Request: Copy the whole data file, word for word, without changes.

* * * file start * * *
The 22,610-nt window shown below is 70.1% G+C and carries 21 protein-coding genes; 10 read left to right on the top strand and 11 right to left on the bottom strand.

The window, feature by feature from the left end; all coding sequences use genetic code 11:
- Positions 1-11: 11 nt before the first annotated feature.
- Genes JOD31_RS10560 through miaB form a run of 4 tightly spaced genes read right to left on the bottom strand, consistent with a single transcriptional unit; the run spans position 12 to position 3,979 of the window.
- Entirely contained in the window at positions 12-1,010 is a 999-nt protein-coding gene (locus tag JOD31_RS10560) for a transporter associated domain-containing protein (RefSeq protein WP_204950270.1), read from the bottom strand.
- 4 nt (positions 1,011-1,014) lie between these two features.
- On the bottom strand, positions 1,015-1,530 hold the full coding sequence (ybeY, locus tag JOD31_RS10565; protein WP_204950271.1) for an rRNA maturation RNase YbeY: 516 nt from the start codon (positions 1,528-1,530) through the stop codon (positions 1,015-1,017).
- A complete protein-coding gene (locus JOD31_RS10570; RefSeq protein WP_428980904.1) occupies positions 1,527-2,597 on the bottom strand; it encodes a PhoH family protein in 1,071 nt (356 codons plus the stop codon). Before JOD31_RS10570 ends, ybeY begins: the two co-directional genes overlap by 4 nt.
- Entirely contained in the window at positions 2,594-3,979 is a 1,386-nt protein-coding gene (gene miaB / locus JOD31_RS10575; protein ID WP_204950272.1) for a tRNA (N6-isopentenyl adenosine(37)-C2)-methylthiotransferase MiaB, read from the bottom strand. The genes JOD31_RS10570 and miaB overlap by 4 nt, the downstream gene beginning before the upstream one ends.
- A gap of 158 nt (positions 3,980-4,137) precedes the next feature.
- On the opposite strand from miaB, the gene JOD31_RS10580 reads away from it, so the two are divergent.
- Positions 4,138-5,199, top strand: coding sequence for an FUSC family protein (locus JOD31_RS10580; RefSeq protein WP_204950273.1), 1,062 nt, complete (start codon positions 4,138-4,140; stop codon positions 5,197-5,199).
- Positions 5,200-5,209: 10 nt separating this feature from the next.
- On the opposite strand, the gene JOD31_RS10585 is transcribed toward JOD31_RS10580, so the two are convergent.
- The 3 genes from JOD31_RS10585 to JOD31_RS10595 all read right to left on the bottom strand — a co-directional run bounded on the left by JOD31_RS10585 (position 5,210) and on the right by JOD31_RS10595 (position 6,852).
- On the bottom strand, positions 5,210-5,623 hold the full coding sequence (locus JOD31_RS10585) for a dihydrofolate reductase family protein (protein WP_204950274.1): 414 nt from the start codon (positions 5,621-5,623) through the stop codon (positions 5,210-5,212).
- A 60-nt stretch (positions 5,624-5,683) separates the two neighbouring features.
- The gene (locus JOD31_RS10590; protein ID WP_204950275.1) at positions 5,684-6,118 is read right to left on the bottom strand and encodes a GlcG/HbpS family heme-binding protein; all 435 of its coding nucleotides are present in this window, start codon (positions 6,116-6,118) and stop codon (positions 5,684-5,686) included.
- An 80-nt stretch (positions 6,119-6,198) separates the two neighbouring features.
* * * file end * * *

The 22,610-nt window shown below is 70.1% G+C and carries 21 protein-coding genes; 10 read left to right on the top strand and 11 right to left on the bottom strand.

The window, feature by feature from the left end; all coding sequences use genetic code 11:
- Positions 1-11: 11 nt before the first annotated feature.
- Genes JOD31_RS10560 through miaB form a run of 4 tightly spaced genes read right to left on the bottom strand, consistent with a single transcriptional unit; the run spans position 12 to position 3,979 of the window.
- Entirely contained in the window at positions 12-1,010 is a 999-nt protein-coding gene (locus tag JOD31_RS10560) for a transporter associated domain-containing protein (RefSeq protein WP_204950270.1), read from the bottom strand.
- 4 nt (positions 1,011-1,014) lie between these two features.
- On the bottom strand, positions 1,015-1,530 hold the full coding sequence (ybeY, locus tag JOD31_RS10565; protein WP_204950271.1) for an rRNA maturation RNase YbeY: 516 nt from the start codon (positions 1,528-1,530) through the stop codon (positions 1,015-1,017).
- A complete protein-coding gene (locus JOD31_RS10570; RefSeq protein WP_428980904.1) occupies positions 1,527-2,597 on the bottom strand; it encodes a PhoH family protein in 1,071 nt (356 codons plus the stop codon). Before JOD31_RS10570 ends, ybeY begins: the two co-directional genes overlap by 4 nt.
- Entirely contained in the window at positions 2,594-3,979 is a 1,386-nt protein-coding gene (gene miaB / locus JOD31_RS10575; protein ID WP_204950272.1) for a tRNA (N6-isopentenyl adenosine(37)-C2)-methylthiotransferase MiaB, read from the bottom strand. The genes JOD31_RS10570 and miaB overlap by 4 nt, the downstream gene beginning before the upstream one ends.
- A gap of 158 nt (positions 3,980-4,137) precedes the next feature.
- On the opposite strand from miaB, the gene JOD31_RS10580 reads away from it, so the two are divergent.
- Positions 4,138-5,199, top strand: coding sequence for an FUSC family protein (locus JOD31_RS10580; RefSeq protein WP_204950273.1), 1,062 nt, complete (start codon positions 4,138-4,140; stop codon positions 5,197-5,199).
- Positions 5,200-5,209: 10 nt separating this feature from the next.
- On the opposite strand, the gene JOD31_RS10585 is transcribed toward JOD31_RS10580, so the two are convergent.
- The 3 genes from JOD31_RS10585 to JOD31_RS10595 all read right to left on the bottom strand — a co-directional run bounded on the left by JOD31_RS10585 (position 5,210) and on the right by JOD31_RS10595 (position 6,852).
- On the bottom strand, positions 5,210-5,623 hold the full coding sequence (locus JOD31_RS10585) for a dihydrofolate reductase family protein (protein WP_204950274.1): 414 nt from the start codon (positions 5,621-5,623) through the stop codon (positions 5,210-5,212).
- A 60-nt stretch (positions 5,624-5,683) separates the two neighbouring features.
- The gene (locus JOD31_RS10590; protein ID WP_204950275.1) at positions 5,684-6,118 is read right to left on the bottom strand and encodes a GlcG/HbpS family heme-binding protein; all 435 of its coding nucleotides are present in this window, start codon (positions 6,116-6,118) and stop codon (positions 5,684-5,686) included.
- An 80-nt stretch (positions 6,119-6,198) separates the two neighbouring features.